Church revitalization is a hot topic these days. And for good reason. As many as 90% of churches need some level of revitalization. A few of these face death. They are not heading for trouble. They are in trouble. But most of the churches needing revitalization do not face eminent death. Indeed, many of them do not even realize they are heading for trouble. They appear healthy. A few of them are even growing. They may have a lot of activity and plenty of money. Yet, they need church revitalization.
Here are eight warning signs that your church may need some level of revitalization. Some of these come from churches I have consulted or worked with over the years. Others come from conversations with colleagues in ministry. In order to make the final list, the sign had to have been present in multiple churches.
1. Plateaued or declining attendance.
This should be the most obvious indicator. Sometimes it is not. I am aware of one church that had experienced a fifty-year decline in attendance. Because the decline had come a little bit at the time, most members didn’t notice it. Some leaders refused to believe it, even when confronted with the data.
2. Lack of evangelistic fruit.
Among my denominational tribe we measure evangelistic fruit by baptisms. When I look at baptism numbers I want to know more than just how many total baptisms. I want to know how many are adults. I want to know how many are children of adult church members. We celebrate every baptism, but without evangelistic fruit from the community a church is heading for trouble.
3. Church does not reflect the community.
Without evangelistic fruit from the community there will come a day when the church no longer reflects the community. That is a major sign of impending trouble. God has placed each church in its community for such a time as this. The church should reflect the community ethnically, generationally, culturally, and economically.
4. Missing generations in attendance and/or leadership.
In the past I have worked with multiple churches that had no participating adults under the age of 50. In other churches where only one generation is missing, the situation may be less dramatic but no less significant. It is important for these churches to seek an honest answer to the question, “Why?” and take the necessary steps to fix the problem.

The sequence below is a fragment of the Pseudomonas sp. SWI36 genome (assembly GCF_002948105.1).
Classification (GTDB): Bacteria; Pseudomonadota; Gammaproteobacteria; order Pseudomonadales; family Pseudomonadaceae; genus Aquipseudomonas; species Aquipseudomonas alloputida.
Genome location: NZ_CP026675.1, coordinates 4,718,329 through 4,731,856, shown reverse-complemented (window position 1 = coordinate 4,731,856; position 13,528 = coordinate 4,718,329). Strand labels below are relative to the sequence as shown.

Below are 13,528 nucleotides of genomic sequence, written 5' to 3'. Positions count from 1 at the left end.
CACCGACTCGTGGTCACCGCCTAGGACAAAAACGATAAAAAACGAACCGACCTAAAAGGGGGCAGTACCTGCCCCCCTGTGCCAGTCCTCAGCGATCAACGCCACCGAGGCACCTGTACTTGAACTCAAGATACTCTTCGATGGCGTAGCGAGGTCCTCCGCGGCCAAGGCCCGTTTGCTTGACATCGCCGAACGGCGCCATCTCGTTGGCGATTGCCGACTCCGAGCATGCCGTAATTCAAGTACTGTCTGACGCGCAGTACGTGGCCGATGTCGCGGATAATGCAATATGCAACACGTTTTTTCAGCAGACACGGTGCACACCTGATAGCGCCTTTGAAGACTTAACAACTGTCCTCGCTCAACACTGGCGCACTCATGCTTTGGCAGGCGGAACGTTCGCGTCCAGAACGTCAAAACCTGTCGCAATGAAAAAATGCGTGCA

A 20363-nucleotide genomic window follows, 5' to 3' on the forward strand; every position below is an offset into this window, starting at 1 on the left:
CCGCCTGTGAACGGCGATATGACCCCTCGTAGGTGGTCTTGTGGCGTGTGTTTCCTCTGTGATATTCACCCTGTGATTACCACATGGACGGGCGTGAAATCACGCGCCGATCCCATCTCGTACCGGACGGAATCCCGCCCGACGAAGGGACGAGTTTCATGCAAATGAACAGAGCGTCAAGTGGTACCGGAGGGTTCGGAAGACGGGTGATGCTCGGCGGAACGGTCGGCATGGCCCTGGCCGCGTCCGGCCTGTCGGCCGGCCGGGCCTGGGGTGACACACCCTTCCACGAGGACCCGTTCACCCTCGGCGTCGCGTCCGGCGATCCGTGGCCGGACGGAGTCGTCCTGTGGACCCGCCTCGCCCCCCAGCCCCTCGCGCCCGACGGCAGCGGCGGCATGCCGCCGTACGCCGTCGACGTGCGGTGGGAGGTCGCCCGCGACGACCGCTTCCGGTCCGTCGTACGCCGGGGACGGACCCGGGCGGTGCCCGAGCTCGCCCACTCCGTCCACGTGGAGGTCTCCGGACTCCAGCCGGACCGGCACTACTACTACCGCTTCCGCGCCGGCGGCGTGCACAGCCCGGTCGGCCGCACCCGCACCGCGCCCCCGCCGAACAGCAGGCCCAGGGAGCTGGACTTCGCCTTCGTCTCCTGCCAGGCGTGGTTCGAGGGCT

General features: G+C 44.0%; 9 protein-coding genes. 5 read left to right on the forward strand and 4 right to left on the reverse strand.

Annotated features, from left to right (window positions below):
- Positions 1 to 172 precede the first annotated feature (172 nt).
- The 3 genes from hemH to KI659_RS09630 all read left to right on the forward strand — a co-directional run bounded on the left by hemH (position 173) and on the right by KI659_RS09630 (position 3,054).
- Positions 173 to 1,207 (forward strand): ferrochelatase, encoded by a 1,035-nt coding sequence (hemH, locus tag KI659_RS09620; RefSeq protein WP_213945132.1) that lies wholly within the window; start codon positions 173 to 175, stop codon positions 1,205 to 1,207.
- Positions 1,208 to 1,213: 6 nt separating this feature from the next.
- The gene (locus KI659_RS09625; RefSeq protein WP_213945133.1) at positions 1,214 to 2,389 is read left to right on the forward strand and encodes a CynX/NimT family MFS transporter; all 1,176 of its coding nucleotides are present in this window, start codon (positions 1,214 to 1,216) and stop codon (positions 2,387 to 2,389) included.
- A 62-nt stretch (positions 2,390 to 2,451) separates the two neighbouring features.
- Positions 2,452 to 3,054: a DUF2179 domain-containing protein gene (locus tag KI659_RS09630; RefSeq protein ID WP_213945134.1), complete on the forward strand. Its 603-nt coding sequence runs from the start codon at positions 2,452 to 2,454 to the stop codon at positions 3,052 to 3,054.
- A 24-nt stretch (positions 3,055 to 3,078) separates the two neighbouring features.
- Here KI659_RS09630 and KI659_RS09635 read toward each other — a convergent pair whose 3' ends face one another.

5. Idealized vision of the past.
Often when a church is heading for or experiencing trouble, the members will be struck with extreme cases of nostalgia. Believing their best days are in the past, they will long for the good old days. The healthy church will see its past through the eyes of Jesus. There will be celebration of past victories. There will be repentance for past corporate sin. And there will be hope for the future. I grew up hearing my mother reminisce about the good old days when she was a child. My mother was born on October 29, 1929 – the day the stock market crashed. She grew up in the Great Depression. The past is rarely as glamorous as we remember it!
6. Preoccupation with other churches.
This indicator is most prominent in churches who may have been “The First Baptist Church of What’s Happening Now” in the past but some other church has taken their place. I have seen this so many times. Rather than celebrating the kingdom impact, the members are jealous of the sister church’s success. They may be exceedingly critical. Or they may inundate their own leadership with statements like, “Why can’t we do what they are doing?” When a church is overly focused on what other churches are doing it is heading for trouble.
7. Competing agendas within the church.
Competing agendas make a pastor feel like he is playing a never-ending game of whack-a-mole. He is constantly having to intervene and redirect. This member wants the church to have contemporary worship services. This member laments that the church no longer uses the handbell choir in worship. This church member wants more money spent on the members instead of sending it off to the missionaries. Everyone wants to do what is right in their own eyes. Too often the loudest voice or the voice with the most support wins the day and sends the church heading for trouble.
8. Allowing a person or group to exercise power and control.
Bullies exist in churches. I have seen churches where someone attempted to be a bully or a group acted as a cabal, but the church stood up to the bully and confronted the cabal. But I have also seen churches where members stood by wringing their collective hands. They allowed the bully to exercise power. They allowed the cabal to be in control. Those churches were heading for trouble. Some sooner than later.
If your church is showing any of the signs of heading for trouble, don’t wait. Church revitalization is possible. You can have a healthy church. But you have to act. As Jesus said to the church at Ephesus, “Remember therefore from where you have fallen; repent, and do the works you did at first” (Revelation 2:5).
Rob Paul is a church revitalization strategist with over three decades of experience serving established Southern Baptist churches in pastoral ministry. He has helped churches in Alabama, Mississippi and Georgia to experience revival and revitalization by God’s grace and for His glory. To find out more about Rob Paul Ministries or to financially support the work of church revitalization, visit https://robpaul.net